A complex and twisty psychological thriller, with characters that fairly jump off the page.
In an earlier blog I asked the question: What is brave? The dictionary defines it as ‘ready to face and endure danger or pain; showing courage’. It is not, therefore, the same as ‘fearless’.
The Devil’s Feather by Minette Walters was published in 2005 and is set in the late 1990s and early 2000s. The premise of the plot is simple – that in the trouble-spots of the world it would be all-too-easy for sexual psychopaths to hide in plain sight and prey on vulnerable women.
In this novel the female protagonist, Connie Burns, an experienced war correspondent for Reuters, suspects that a man she first encountered in Freetown, Sierra Leone, and later in Baghdad, is just that. In Freetown he issued a thinly-veiled threat that she shouldn’t probe; and in Baghdad, when she does try to expose him, she’s abducted and tortured in ways that leave no visible mark. After 2-3 days she’s released, broken and terrified, and flees ‘home’ to England (a country she hardly knows as she was born and raised in Zimbabwe).
Suffering from debilitating panic attacks she moves to Dorset where she rents a house, with the possible intention of writing a book. Here she meets Jess, a lonely and reclusive young woman with secrets of her own, and they gradually become friends.
As Connie slowly gets herself together, she draws courage from Jess’s strength and decides that she must try again to set a trap to unmask the psychopath. She knows that if it works, he’ll come for her – and he does. If you want to know what happens next, you’ll have to read the book. And it is worth reading!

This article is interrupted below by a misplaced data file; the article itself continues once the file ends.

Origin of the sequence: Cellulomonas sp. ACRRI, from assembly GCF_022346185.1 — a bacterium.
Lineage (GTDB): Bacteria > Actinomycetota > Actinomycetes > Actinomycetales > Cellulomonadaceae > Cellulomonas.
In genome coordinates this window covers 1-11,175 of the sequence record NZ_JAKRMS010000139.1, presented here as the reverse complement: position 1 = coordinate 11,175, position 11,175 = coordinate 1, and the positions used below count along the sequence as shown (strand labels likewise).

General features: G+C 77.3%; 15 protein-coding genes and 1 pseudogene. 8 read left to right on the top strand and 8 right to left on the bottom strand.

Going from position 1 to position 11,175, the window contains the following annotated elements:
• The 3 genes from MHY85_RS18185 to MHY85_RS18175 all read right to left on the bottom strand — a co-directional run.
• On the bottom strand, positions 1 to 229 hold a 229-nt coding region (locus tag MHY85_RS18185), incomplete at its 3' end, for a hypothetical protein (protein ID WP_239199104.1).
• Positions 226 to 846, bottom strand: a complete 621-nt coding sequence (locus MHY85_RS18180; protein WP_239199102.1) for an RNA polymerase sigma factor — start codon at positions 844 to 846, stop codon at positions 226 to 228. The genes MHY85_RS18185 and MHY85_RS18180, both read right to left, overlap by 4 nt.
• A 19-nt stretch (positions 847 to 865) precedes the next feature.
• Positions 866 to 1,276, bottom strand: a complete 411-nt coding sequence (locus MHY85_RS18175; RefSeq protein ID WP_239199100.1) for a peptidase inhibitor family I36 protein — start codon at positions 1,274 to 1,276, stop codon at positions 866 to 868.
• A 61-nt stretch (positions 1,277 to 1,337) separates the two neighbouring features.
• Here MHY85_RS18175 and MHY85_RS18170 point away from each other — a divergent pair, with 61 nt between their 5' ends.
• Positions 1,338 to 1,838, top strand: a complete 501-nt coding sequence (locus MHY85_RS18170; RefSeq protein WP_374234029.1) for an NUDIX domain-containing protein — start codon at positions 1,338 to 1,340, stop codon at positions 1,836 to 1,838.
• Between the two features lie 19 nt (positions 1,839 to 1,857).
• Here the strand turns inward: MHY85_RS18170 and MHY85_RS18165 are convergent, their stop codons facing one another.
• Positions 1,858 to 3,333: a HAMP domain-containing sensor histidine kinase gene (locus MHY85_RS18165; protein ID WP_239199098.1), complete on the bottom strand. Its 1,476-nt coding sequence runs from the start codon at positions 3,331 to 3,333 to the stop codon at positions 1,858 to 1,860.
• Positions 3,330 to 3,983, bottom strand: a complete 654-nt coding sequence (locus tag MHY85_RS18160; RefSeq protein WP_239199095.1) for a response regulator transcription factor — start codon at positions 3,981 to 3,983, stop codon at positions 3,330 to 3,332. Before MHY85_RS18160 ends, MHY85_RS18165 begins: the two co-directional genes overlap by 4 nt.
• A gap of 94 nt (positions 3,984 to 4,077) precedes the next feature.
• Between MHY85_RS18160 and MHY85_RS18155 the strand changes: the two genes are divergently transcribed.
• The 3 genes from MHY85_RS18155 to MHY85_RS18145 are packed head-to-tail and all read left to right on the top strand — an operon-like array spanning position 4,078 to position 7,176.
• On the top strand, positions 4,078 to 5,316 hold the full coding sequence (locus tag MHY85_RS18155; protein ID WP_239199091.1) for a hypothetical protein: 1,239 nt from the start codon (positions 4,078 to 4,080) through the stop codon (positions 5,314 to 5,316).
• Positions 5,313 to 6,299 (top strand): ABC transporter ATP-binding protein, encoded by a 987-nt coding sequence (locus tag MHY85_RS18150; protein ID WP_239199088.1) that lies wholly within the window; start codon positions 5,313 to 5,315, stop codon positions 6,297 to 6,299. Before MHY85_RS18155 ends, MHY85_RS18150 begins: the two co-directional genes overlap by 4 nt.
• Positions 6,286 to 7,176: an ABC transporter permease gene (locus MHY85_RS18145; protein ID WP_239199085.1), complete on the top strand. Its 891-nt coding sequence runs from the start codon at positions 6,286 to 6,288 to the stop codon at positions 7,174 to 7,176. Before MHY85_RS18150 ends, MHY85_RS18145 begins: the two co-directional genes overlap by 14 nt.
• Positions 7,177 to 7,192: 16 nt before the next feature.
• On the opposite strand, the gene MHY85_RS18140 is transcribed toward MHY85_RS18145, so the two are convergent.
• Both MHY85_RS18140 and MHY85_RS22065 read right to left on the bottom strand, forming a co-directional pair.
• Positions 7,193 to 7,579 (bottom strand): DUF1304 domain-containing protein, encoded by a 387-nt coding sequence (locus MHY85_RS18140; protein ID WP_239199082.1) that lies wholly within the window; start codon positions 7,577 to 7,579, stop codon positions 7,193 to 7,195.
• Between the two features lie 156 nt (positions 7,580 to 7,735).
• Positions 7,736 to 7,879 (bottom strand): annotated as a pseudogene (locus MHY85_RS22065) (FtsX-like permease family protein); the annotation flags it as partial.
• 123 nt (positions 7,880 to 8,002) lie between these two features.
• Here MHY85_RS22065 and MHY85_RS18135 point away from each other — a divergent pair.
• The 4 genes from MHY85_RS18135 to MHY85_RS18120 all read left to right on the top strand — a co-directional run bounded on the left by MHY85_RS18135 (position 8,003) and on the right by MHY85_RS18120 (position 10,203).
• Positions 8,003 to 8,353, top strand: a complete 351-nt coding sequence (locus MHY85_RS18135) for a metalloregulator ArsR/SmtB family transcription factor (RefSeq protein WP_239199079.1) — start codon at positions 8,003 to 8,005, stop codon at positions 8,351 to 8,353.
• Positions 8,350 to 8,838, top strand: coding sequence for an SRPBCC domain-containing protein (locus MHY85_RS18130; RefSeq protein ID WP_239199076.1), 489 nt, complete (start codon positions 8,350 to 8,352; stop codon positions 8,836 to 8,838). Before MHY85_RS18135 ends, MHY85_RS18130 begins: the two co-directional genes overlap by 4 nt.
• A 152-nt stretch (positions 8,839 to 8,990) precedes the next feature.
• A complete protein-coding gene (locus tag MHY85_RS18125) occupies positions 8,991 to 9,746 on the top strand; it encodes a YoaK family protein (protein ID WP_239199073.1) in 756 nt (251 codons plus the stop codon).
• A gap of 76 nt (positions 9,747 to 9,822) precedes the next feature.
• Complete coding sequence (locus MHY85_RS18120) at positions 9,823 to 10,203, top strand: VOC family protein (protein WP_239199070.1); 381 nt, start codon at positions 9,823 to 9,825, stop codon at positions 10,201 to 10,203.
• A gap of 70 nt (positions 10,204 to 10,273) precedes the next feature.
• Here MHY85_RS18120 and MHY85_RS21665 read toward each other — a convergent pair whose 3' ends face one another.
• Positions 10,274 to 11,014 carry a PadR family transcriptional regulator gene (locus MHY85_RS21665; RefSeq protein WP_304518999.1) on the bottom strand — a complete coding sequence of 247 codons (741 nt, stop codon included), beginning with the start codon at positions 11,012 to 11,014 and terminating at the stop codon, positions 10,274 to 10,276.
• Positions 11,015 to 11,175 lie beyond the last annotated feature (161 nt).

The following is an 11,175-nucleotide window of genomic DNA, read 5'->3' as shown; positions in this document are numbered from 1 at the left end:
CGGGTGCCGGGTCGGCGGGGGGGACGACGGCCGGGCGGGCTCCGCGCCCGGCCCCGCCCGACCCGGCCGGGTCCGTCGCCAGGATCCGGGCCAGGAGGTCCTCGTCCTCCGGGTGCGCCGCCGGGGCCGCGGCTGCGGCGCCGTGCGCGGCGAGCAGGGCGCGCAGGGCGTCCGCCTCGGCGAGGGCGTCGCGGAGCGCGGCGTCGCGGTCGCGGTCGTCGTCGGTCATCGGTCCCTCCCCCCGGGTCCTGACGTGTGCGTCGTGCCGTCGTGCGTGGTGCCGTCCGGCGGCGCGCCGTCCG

Like most of Minette Walters’s early contemporary crime novels this is well researched and well written. The characters fairly jump off the page at you, from the terrified but brave and courageous (and this is where the earlier question about bravery becomes relevant) Connie, to the determined Jess.
I like the writing style. Walters has a neat trick of breaking up her prose with insert newsflashes and newspaper reports as well as emails in a different font and style. That makes the telling of this intrinsically brutal but all too likely story all the more real. Even the psychopath is described in such an understated and menacing way that you would very much not want to meet him on a dark lonely night. Of course, this book and its characters are much more complex than I can describe in these few paragraphs.
All this makes it a step above the usual psychological thriller. It’s complex but coherent, and very frightening in places. It also requires concentration to follow all the twists and the seemingly unconnected strands, although everything comes together in the end. Actually, the ending is very ambiguous, so make of that what you will. But I really liked this book and recommend it. 4 Stars from me.
Review by: Freyja
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